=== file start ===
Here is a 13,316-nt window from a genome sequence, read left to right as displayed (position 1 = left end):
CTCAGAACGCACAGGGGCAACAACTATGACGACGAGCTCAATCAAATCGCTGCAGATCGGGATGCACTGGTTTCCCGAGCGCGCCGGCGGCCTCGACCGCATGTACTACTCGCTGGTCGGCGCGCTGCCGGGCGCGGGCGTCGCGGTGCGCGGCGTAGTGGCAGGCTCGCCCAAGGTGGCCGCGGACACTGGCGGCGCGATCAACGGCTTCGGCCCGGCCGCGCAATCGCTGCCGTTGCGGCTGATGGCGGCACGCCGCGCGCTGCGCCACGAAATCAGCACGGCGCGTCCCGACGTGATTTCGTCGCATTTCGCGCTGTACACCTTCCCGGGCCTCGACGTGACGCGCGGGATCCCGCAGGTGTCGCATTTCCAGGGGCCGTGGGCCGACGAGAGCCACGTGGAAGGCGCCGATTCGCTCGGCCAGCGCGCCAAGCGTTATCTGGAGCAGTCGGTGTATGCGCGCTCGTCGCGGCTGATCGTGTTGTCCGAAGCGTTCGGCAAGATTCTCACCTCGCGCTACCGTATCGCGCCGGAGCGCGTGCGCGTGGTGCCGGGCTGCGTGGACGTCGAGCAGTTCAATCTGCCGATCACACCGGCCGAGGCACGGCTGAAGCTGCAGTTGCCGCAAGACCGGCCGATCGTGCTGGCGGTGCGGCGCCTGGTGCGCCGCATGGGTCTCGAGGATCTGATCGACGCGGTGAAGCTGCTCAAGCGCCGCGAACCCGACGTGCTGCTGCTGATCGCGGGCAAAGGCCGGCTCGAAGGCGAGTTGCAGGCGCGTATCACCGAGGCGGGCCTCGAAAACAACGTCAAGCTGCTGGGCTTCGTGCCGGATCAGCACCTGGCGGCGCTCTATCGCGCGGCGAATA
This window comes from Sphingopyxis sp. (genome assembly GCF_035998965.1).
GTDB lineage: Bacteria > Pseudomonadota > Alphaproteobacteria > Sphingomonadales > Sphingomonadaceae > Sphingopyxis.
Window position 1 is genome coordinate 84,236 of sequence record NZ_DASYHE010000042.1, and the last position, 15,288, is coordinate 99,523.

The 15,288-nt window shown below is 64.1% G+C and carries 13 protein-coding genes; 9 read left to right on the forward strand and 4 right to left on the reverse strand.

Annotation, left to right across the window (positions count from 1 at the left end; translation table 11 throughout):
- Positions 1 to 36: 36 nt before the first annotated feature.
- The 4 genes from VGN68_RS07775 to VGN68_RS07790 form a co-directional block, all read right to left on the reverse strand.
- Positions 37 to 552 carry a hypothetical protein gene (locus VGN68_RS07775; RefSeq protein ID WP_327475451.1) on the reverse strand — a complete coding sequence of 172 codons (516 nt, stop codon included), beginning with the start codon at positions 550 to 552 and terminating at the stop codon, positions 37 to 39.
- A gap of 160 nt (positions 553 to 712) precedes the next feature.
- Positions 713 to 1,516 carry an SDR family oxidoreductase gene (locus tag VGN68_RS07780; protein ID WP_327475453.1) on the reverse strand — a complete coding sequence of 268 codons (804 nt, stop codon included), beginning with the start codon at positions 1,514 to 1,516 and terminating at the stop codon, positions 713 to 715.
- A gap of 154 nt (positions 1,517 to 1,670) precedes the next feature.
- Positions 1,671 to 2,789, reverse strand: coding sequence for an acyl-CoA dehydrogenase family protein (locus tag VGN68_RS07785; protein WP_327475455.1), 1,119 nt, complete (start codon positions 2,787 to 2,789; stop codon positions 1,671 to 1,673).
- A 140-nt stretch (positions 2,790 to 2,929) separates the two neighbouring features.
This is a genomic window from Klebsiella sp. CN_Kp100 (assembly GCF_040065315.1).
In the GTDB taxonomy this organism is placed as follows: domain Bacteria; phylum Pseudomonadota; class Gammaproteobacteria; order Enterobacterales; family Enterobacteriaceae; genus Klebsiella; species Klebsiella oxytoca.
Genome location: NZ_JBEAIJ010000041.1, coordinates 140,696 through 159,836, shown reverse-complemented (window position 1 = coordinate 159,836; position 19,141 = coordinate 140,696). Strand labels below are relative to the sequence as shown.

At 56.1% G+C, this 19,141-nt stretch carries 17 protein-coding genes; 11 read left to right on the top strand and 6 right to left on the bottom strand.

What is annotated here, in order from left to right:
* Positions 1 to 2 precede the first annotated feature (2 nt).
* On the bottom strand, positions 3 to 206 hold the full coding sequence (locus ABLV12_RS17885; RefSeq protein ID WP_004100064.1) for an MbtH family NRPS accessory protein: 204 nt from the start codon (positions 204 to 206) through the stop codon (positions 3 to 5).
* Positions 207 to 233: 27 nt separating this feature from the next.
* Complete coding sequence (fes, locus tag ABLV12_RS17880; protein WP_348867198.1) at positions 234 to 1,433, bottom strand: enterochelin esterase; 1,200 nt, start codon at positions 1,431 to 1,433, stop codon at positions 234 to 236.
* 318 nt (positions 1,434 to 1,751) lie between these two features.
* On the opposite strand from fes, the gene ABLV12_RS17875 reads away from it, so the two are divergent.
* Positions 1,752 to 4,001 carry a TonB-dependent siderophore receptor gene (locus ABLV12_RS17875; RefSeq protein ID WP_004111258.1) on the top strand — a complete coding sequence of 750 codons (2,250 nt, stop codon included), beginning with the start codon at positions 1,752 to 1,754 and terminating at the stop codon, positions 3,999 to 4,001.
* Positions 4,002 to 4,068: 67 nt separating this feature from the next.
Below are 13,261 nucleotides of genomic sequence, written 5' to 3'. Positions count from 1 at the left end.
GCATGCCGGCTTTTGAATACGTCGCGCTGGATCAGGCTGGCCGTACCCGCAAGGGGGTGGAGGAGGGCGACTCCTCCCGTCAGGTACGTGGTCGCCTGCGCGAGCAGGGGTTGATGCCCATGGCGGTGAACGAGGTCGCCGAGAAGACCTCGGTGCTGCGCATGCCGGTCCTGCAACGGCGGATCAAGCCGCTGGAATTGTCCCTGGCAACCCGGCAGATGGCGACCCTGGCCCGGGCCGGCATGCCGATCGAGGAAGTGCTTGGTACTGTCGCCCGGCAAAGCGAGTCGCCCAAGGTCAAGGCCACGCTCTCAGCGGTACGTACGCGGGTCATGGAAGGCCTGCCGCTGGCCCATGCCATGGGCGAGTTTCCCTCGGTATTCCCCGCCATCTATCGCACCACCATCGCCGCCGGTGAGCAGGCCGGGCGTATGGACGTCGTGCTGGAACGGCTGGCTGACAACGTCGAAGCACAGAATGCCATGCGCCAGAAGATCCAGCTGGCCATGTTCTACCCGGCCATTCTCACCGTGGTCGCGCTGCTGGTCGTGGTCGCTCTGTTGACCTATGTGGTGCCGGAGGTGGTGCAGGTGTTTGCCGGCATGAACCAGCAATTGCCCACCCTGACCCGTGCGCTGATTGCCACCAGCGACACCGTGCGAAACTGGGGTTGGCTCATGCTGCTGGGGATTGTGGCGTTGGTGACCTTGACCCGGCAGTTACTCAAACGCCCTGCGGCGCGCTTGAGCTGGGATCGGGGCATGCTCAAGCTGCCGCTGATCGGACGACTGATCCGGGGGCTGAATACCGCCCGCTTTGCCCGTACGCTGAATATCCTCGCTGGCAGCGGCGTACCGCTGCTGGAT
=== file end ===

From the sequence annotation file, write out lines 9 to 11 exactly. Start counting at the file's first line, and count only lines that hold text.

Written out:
- The 4 genes from VGN68_RS07775 to VGN68_RS07790 form a co-directional block, all read right to left on the reverse strand.
- Positions 37 to 552 carry a hypothetical protein gene (locus VGN68_RS07775; RefSeq protein ID WP_327475451.1) on the reverse strand — a complete coding sequence of 172 codons (516 nt, stop codon included), beginning with the start codon at positions 550 to 552 and terminating at the stop codon, positions 37 to 39.
- A gap of 160 nt (positions 553 to 712) precedes the next feature.